Kitty and the Midnight Hour – from the BLURB:
VAMPIRES. WEREWOLVES. TALK RADIO. Kitty Norville is a midnight-shift DJ for a Denver radio station--and a werewolf in the closet. Sick of lame song requests, she accidentally starts "The Midnight Hour," a late-night advice show for the supernaturally disadvantaged. After desperate vampires, werewolves, and witches across the country begin calling in to share their woes, her new show is a raging success. But it's Kitty who can use some help. With one sexy werewolf-hunter and a few homicidal undead on her tail, Kitty may have bitten off more than she can chew…
One of the reasons I love this series so much is Vaughn’s fabulous character development. Over the course of six books Kitty has a complete personality overhaul, and it is a fascinating transformation to read. In the first book Kitty is living in a very bad situation – she is the runt of her werewolf pack, and subject to the carnal whims of her Alpha and constant battering by the werewolf who bit and changed her. Over the course of five books Kitty finds her moral centre and the courage to become a lone wolf and eventually her own Alpha. I can safely say that in every book Kitty reveals new facets of her personality, and the events in each new novel subtly alter Kitty’s perceptions and character. I, for one, hate it when characters stagnate and authors stubbornly refuse to let their beloved hero’s/heroine’s experience a personality renovation – it’s especially frustrating when those protagonists keep repeating the same mistakes, making the same choices as though the events of the past have had no impact on them (Anita Blake, I’m talking to you!).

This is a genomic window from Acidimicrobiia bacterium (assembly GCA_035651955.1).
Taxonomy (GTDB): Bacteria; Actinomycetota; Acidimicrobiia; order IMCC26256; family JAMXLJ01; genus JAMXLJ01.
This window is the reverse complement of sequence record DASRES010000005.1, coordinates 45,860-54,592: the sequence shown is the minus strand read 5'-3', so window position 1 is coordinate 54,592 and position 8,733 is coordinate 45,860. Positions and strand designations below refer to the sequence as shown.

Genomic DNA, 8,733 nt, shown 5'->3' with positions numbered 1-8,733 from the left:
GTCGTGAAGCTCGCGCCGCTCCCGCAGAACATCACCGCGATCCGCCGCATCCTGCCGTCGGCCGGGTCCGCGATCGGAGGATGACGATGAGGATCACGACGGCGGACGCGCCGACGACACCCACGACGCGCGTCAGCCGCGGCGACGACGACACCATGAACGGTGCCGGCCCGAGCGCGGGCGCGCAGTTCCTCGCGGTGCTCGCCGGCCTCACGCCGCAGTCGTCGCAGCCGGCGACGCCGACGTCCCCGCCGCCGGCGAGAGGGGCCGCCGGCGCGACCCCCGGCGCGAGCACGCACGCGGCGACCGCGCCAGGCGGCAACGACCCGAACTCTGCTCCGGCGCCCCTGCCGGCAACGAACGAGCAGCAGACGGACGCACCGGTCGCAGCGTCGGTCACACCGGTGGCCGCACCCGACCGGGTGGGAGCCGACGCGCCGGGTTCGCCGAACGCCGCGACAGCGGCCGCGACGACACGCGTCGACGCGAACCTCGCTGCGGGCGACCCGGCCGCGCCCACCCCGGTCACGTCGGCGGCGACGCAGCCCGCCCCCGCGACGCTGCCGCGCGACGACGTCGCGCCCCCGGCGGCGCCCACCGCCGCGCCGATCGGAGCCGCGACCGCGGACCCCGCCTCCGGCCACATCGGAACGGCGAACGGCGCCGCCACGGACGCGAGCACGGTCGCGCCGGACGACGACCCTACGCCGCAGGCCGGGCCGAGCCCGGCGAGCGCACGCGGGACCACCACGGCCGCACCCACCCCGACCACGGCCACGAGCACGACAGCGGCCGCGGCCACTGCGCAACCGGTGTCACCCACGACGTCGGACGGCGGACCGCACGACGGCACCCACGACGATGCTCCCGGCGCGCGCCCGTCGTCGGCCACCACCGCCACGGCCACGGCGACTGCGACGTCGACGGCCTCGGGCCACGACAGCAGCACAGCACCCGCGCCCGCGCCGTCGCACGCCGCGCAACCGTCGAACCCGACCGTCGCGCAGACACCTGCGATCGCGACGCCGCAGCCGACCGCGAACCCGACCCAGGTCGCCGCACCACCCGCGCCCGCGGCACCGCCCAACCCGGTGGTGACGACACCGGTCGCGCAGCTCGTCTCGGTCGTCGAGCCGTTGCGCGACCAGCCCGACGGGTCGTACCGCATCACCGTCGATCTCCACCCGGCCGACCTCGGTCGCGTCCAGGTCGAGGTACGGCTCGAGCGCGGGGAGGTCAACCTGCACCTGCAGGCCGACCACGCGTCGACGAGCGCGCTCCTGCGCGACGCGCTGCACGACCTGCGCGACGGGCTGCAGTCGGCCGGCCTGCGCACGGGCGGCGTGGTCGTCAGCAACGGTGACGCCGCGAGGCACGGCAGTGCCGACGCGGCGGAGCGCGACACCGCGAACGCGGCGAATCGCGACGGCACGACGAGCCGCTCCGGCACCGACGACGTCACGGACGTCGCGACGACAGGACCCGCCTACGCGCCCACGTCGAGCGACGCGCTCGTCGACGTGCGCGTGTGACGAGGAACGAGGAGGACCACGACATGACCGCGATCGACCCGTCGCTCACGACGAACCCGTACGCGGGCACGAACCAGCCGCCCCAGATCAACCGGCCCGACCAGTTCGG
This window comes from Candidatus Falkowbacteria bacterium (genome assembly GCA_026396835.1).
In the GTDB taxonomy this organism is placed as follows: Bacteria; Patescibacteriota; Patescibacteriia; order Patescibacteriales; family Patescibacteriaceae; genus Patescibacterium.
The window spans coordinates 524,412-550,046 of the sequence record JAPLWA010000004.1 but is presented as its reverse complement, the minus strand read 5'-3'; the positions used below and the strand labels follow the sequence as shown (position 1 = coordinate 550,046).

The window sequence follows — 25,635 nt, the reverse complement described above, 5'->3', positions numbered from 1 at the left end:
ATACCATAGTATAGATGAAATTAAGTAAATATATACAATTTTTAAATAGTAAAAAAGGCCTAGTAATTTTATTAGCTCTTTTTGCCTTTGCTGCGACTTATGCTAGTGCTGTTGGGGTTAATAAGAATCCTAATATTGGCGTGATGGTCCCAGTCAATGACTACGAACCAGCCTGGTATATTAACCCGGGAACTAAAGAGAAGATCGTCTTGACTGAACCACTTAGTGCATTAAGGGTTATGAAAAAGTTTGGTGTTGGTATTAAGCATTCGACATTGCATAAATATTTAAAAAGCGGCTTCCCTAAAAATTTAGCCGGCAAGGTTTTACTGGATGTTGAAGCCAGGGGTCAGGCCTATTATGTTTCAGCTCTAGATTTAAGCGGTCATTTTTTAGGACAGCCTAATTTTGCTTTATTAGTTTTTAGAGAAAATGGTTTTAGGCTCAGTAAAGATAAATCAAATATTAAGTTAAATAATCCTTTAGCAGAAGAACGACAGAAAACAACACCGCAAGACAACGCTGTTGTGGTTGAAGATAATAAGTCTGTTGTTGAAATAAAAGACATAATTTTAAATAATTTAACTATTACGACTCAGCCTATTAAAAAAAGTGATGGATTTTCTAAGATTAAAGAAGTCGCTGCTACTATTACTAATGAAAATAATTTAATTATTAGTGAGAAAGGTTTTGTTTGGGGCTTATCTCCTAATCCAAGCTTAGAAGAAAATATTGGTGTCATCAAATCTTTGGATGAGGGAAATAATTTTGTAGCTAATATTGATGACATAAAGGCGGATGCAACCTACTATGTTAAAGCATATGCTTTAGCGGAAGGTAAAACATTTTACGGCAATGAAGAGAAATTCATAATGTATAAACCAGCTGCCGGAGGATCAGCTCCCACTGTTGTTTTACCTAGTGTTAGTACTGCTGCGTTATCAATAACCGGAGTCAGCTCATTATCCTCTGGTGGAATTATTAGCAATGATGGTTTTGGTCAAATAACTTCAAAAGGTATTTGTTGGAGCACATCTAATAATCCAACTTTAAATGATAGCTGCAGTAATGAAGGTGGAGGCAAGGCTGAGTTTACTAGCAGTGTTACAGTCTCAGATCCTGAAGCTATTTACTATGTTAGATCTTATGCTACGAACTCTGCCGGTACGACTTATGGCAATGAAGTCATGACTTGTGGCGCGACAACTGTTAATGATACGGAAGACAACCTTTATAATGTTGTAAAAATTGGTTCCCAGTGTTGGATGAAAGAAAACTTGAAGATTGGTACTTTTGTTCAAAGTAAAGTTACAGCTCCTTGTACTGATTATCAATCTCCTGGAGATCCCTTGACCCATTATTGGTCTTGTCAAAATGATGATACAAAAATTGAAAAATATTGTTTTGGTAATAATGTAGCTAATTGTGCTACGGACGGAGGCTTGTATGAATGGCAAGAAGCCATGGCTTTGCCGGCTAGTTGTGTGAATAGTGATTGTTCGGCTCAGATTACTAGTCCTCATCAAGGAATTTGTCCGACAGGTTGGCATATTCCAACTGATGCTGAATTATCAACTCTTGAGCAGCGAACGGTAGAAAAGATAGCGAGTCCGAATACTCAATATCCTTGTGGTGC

Kitty Norville is a fantastic protagonist – mostly because she is flawed. In the first book she is very weak, she has outbursts of independence, but for the most part she plays doormat to the dominants in her pack. It is inspiring when Kitty finally stands up to her Alpha and exerts her own dominance. But what’s even better than Kitty discovering the depths of bravery is the fact that it doesn’t come easily for her. It’s not as though she wakes up one day and decides to grow a spine. Kitty struggles with the task she has set for herself, and she constantly battles moments of self-doubt. She is a fantastic protagonist because she is imperfect and entirely relatable. I especially loved the fact that Kitty doesn’t get saved by a knight in shining armour; she finds her own salvation.
I also love this series because of the slow-burn romance. Kitty fans are segregated into two camps – there are those who are rooting for werewolf hunter Cormac to end up with our favourite radio DJ. And then there are those who hope for a happy ending with Cormac’s lawyer and cousin, Ben. Cormac and Ben each started out in the series as secondary characters – as readers we witness Kitty’s first meeting the cousins and it is has been very interesting to read as Vaughn slowly inserted the two men into Kitty’s life and gave them a bigger role in the series.
The good news is that Kitty Norville will be around for a little while longer. Vaughn recently posted on her blog that she is contracted for 4 more Kitty books, meaning the series will end with a total of 10 books. It’s sad to know that one of my favourite series has a definite end in sight, but Vaughn mentioned in the same post that she knows how the series will end (apparently it’s going to be a doozy!). There is comfort in the fact that Carrie Vaughn isn’t blindly stumbling around her series; she knows its trajectory and the next 4 books will no doubt be an elaborate set-up for the conclusion. The 7th book in the series, “Kitty’s House of Horrors”, comes out January 4th 2010.
The front covers have a certain trash-factor and the kitschy series titles are reminiscent of the Ernest movies (‘Ernest goes to camp’ – ‘Kitty takes a holiday’). Don’t let these things put you off. This is a worthwhile series and if you love your Urban Fantasy you really need to add the Kitty Norville books to your TBR pile.